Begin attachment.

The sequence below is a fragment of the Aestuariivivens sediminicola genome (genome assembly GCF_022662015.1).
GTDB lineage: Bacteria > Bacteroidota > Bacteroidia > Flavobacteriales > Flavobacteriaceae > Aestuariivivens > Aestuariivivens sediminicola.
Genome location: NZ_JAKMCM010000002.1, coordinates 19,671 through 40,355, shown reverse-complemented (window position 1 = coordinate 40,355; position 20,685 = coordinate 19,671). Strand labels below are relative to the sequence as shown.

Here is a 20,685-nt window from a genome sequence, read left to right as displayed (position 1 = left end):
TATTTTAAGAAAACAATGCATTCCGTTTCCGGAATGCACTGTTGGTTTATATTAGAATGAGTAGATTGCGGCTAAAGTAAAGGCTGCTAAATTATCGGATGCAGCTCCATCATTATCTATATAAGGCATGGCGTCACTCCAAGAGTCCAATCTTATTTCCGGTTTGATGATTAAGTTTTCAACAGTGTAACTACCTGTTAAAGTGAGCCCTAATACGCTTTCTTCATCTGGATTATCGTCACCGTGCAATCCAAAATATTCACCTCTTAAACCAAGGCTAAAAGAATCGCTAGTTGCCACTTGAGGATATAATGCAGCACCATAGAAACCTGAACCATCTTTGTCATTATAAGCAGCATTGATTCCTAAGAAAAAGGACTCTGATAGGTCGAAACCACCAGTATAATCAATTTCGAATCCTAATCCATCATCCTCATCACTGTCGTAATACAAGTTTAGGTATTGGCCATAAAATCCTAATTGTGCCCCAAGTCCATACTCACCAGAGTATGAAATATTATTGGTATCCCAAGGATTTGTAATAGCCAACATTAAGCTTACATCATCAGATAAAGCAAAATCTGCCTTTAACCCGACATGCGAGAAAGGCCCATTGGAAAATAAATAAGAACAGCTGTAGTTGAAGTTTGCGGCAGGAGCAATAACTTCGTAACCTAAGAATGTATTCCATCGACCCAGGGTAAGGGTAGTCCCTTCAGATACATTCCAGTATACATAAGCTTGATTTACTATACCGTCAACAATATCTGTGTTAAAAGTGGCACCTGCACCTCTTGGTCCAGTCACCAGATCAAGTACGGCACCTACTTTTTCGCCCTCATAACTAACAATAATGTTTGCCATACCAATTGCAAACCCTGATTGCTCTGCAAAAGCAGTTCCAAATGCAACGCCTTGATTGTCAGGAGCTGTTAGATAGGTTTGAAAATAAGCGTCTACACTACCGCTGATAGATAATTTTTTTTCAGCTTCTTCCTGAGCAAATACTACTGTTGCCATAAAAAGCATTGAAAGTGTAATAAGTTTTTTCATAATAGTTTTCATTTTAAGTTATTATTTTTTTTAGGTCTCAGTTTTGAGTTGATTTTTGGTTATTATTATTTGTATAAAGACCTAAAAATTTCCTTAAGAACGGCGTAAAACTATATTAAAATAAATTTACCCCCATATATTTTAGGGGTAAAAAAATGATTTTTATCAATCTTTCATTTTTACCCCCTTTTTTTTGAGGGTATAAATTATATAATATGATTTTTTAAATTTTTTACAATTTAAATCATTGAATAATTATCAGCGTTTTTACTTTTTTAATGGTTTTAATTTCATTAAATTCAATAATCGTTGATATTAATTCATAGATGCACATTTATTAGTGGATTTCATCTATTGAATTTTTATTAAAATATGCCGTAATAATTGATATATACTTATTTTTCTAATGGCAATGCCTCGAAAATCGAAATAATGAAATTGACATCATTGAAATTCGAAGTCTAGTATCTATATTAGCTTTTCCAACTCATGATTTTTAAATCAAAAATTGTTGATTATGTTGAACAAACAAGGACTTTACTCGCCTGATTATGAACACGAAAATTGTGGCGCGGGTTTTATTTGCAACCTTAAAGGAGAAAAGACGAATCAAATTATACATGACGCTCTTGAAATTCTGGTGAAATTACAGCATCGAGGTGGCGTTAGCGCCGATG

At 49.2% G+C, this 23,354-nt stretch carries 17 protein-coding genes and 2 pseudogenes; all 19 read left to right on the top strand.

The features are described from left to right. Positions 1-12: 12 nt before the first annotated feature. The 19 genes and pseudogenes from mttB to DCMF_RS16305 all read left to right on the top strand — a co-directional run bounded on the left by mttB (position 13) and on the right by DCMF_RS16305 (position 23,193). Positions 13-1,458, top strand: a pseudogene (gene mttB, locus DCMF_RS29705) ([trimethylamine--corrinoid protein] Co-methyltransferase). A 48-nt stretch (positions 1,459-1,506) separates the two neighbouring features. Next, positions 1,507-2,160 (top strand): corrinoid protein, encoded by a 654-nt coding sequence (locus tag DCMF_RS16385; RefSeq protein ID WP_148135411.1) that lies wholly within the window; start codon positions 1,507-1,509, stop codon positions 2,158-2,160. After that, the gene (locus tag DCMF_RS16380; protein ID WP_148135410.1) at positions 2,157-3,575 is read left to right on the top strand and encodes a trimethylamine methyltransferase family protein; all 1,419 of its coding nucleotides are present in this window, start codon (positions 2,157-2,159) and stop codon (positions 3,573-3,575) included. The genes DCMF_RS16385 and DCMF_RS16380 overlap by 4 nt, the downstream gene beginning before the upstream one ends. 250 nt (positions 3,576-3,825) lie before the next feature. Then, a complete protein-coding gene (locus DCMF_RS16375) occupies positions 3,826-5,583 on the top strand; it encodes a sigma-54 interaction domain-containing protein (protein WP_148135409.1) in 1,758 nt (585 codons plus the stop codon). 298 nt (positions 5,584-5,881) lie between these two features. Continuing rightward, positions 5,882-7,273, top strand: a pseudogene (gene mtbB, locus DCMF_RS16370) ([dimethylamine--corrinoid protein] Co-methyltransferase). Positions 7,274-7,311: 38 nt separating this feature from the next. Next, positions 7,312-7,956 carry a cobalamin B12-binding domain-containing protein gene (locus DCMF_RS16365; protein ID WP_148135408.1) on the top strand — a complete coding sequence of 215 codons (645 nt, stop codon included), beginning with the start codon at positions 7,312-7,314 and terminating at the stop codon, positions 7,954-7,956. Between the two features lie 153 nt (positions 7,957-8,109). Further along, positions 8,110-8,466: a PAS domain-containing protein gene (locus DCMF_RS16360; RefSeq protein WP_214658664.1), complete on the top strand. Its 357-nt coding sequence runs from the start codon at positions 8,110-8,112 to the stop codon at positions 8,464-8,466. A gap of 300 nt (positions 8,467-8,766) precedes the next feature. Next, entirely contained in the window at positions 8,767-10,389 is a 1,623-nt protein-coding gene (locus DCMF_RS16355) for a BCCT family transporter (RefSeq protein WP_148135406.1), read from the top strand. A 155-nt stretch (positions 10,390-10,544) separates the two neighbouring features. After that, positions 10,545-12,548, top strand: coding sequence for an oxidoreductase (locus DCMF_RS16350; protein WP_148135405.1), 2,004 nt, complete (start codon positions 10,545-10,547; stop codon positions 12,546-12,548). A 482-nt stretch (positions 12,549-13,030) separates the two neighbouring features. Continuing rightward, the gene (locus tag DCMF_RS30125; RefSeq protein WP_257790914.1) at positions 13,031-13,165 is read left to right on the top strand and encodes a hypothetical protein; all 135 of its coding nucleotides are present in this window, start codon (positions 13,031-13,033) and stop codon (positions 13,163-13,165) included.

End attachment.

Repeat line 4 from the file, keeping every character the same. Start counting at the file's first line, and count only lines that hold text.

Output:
Here is a 20,685-nt window from a genome sequence, read left to right as displayed (position 1 = left end):